Don’t let the word ‘artificial’ fool you: AI is smart, so smart that it has recently been shown to outperform doctors at their very job description; prescribing proper treatments. Using a combination of AI designs, namely Markov Decision Processes and Dynamic Decision Networks, researchers Casey Bennett and Kris Hauser from the Indiana University School of Informatics and Computing have revealed that AI can consistently prescribe better treatment than doctors and dramatically save on healthcare costs.

The study considered 6700 patients, and randomly chose 500 from the group.  After comparing the results of AI doctors and human doctors, the researchers found that the AI improved patient outcomes by close to 50%, while reducing overall required healthcare costs from an average of $497 to $189, a difference of more than 50%.  We are talking about a 50% improvement in care, and a 50% reduction in costs; these are revolutionary results.

The specific AI that the researchers used in their study was able to think like a doctor.

By using a new framework that employs sequential decision-making, the previous single-decision research can be expanded into models that simulate numerous alternative treatment paths out into the future; maintain beliefs about patient health status over time even when measurements are unavailable or uncertain; and continually plan/re-plan as new information becomes available.

watson MD

singularityhub.com

The AI can think exactly like a doctor, the difference being that it can do it faster, and can review a patient’s entire history in the blink of an eye. It can also instantaneously factor in new information and compare that information with known and potentially unknown variables. The AI is faster, smarter, has a better memory, costs less, and doesn’t ever yell at its wife.  Moreover, while doctors must spend decades in school specializing in a specific field, AI is a highly trained doctor from birth, and does not require specialization to function optimally in all fields. Keep in mind, if new, relevant data becomes available, all it takes is a momentary upload and the AI has already integrated the new information into every aspect of its being.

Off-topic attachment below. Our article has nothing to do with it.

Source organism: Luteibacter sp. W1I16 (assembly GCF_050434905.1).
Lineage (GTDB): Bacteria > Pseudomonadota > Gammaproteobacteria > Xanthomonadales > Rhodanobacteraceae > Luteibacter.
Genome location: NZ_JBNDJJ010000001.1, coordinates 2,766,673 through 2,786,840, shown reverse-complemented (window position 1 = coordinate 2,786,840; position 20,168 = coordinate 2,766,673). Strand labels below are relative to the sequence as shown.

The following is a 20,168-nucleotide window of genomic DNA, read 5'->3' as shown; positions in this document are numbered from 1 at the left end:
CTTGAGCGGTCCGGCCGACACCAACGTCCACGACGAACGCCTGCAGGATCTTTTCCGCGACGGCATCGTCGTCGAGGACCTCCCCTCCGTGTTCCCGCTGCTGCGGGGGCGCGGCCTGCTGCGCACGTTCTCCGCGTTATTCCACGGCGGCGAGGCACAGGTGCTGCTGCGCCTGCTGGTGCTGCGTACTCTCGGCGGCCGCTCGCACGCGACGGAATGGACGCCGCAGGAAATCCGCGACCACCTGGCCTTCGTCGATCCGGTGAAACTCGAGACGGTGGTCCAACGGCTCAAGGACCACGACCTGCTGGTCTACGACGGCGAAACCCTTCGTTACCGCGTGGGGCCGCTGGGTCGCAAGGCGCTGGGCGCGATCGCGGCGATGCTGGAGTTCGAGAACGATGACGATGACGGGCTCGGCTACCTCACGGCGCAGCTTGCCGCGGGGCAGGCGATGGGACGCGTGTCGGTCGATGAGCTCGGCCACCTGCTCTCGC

Most medical decision made by doctors are based on individual, experience based-approaches, including using intuition. The researchers suggest that in the majority of cases, modeling, rather than case-by-case decision making, is a better solution in every way. The researchers not that:

Modeling lets us see more possibilities out to a further point, which is something that is hard for a doctor to do. They just don’t have all of that information available to them.

 

AI has a wealth of resources and computation speed at its disposal.  The researchers believe that

using the growing availability of electronic health records, health information exchanges, large public biomedical databases and machine learning algorithms…the approach could serve as the basis for personalized treatment through integration of diverse, large-scale data passed along to clinicians at the time of decision-making for each patient.

Keep in mind that the researchers are not insinuating a total removal of humans from medical professions, rather

even with the development of new AI techniques that can approximate or even surpass human decision-making performance, we believe that the most effective long-term path could be combining artificial intelligence with human clinicians. Let humans do what they do well, and let machines do what they do well. In the end, we may maximize the potential of both.

We are talking about the seamless and lightning fast integration of all medical knowledge and inquiry around the globe.  Instead of being treated by a single doctor, wouldn’t you rather be treated by the collective knowledge and understanding of every doctor that has ever existed?

If you are interested in additional reading regarding AI being used in healthcare, IBM has done extensive research into the matter using Watson.  Using AI like Watson to improve healthcare is becoming an exponentially growing potential.

Sources:

Wondergressive: ObamaCare and the 49-Employee Company

Wondergressive: The Singularity is Nigh Upon Us

Fortune: Teaching IBM’s Watson the Meaning of OMG

Markov Decision Processes

Dynamic Decision Networks

Indiana University: Can Computers Save Healthcare? 

IBM: Watson and Healthcare

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There’s a name for these wonderful people by the way; Permies.